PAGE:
As summer gets underway, many students across the Dallas metropolitan area are preparing to enter their senior year of high school. During this exciting time in teenagers’ lives, there are so many decisions to make regarding the future—and this may seem daunting. But it doesn’t have to be if they and their families take the right steps to prepare them for life post-high school.
At United Way of Metropolitan Dallas, we believe education opens doors, broadens horizons and sets kids up for success. One of the building blocks of opportunity, education is just as important as health and income to every person in our community. But education takes place both inside and outside of the classroom, and as teenagers will discover, there are opportunities all around them to learn and grow as a person.
Regardless of whether they are college-bound or beginning a lifelong career, there are a number of tips that will help prepare students for life post-high school:
Treat high school like it’s your job. Truly committing to school will pay off enormously after graduation. Keep up with your assignments, record accomplishments and recognitions, and explore interesting opportunities with classes you might not normally take. The foundation of your résumé will be based on how you spend your time in high school—so join high school clubs, play a sport, run for student council. Activities like these indicate drive and dedication to college admissions personnel or hiring managers, and they show how you approach any task, whether it’s a math exam or an extracurricular activity. Use high school as a building block for the future you want once you’ve graduated.
Apply for internships, job shadowing opportunities and any other on-the-job experience that you find.Programs that allow you to engage with the career you’re considering provide you with invaluable insight into the education you need to pursue, as well as any other professional credentials you might need to obtain. These opportunities also look great on your résumé and demonstrate your determination and can-do attitude.
Develop organization and time-management skills. There are a number of apps and tools—like myHomework—available to help you learn these skills, which will play an important role throughout your life.
Talk to people. Your parents, their friends, your neighbors and other adults that you know can provide you with resources or information about your future after high school. The more you connect with others, the better chance you have of building vital professional connections that may yield years of opportunities, education, experience and more.
Step outside of your comfort zone to experience new things. This includes meeting new peers or exploring an entirely new field of study. You’re at an age when it’s crucial to stay curious and consider different ways to expand your horizons. These experiences could yield new self-discoveries, such as finding a new passion or field of interest.
Create a personal development plan to track goals and accomplishments. Regularly revisit this plan to see if you’re on track or if you need to adjust.
Ask for help. This is a lesson most adults still struggle with, and it’s a vital skill to develop now. Whether it’s guidance on a college term paper or input about a career choice, don’t be afraid to ask for help. No one expects you to know everything.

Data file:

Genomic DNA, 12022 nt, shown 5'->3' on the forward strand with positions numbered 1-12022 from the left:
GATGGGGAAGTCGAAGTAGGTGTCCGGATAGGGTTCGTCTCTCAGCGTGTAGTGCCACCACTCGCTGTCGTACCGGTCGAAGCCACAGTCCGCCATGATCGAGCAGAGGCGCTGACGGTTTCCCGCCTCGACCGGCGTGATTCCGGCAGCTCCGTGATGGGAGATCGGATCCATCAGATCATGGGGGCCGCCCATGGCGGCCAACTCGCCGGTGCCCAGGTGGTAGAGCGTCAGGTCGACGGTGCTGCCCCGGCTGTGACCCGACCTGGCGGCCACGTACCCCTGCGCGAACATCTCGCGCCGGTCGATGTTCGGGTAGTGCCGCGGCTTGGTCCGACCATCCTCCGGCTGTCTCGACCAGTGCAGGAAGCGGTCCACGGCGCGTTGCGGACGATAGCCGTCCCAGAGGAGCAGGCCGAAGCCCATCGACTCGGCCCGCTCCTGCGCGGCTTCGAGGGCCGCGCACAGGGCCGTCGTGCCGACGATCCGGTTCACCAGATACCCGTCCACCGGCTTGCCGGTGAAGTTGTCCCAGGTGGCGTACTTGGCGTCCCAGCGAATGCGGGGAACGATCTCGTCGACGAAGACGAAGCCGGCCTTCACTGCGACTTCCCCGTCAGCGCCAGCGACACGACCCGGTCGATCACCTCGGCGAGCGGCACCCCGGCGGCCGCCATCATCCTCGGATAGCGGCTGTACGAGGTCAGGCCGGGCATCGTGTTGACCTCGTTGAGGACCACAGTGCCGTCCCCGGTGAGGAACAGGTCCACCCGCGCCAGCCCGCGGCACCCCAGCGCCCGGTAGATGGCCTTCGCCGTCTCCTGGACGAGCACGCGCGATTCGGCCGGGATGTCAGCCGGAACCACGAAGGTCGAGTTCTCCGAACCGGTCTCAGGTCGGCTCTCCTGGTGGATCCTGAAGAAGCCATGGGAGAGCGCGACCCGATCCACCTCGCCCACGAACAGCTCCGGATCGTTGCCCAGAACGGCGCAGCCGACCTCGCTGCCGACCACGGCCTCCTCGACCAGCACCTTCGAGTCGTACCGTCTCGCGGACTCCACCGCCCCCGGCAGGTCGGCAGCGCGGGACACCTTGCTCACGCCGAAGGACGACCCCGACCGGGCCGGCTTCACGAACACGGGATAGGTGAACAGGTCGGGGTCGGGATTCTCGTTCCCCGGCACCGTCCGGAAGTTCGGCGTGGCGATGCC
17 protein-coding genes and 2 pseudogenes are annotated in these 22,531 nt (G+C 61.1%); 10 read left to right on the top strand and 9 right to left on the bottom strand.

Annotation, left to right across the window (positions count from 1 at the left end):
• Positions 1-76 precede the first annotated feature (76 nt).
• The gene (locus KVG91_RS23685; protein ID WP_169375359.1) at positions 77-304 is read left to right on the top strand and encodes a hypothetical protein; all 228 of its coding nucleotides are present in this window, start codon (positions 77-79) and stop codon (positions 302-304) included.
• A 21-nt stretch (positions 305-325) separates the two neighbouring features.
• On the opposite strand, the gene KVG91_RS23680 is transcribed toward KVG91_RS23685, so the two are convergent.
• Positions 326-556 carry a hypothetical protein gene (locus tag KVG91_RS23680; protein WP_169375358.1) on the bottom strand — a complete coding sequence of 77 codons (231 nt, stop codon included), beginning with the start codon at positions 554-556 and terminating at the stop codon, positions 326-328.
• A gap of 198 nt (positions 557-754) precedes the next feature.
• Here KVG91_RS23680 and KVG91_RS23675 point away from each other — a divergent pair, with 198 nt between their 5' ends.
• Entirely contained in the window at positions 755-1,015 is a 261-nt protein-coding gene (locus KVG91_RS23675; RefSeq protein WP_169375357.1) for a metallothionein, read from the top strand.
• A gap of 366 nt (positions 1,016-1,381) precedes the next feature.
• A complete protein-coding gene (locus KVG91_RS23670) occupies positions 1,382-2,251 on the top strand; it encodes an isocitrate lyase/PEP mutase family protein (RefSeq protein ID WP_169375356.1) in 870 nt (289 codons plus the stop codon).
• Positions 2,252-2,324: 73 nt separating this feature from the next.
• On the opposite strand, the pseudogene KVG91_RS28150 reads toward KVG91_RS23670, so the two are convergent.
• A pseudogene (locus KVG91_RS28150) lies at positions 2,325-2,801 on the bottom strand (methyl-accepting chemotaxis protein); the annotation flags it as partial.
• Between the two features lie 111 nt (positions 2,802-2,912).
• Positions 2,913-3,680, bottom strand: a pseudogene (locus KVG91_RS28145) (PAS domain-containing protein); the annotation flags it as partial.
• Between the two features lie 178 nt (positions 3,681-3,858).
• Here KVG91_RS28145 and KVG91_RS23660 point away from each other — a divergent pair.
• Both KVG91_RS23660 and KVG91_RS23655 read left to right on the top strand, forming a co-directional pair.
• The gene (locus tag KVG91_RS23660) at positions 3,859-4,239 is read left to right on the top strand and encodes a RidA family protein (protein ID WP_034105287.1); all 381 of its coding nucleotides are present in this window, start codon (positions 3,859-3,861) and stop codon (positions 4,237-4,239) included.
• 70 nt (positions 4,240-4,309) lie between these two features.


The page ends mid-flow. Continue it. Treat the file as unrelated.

Know your resources.
For those headed to college, securing financing is a crucial step. Even if students don’t think they’ll qualify, they should still apply for financial aid through the Free Application for Federal Student Aid, or FAFSA. With this year’s submission deadline of June 30 quickly approaching, now is the time to complete the application and to learn more about available financing options.
Another outstanding career and college readiness resource is Dallas County Promise, a coalition of school districts, colleges, universities, employers and communities working together to provide local high schoolers with college tuition assistance, success coaching and advising. Via the program, students receive the necessary support and mentoring to earn either a career certification or an associate or bachelor’s degree. The application process begins in the fall, with high school seniors taking the Dallas County Promise Pledge. After that, they then complete a series of steps that include submitting an application to a Promise partner college or university, completing the FAFSA and registering for classes.
Support Young Students in North Texas
While students and their families can be proactive to get the experience, financial aid and support needed for their post-high school graduation plans, it’s up to the community to create lasting change for young people. And that means creating opportunities to educate, inspire and expose students to experiences, resources and information that make it easier to attend college or build a lucrative, fulfilling career.
With United Way of Metropolitan Dallas, supporters like you can help high school graduates achieve their dreams and build a life of long-term financial security. Donate now to support the programs we offer to students, families and educators.
This article was published on: Jun 18, 2021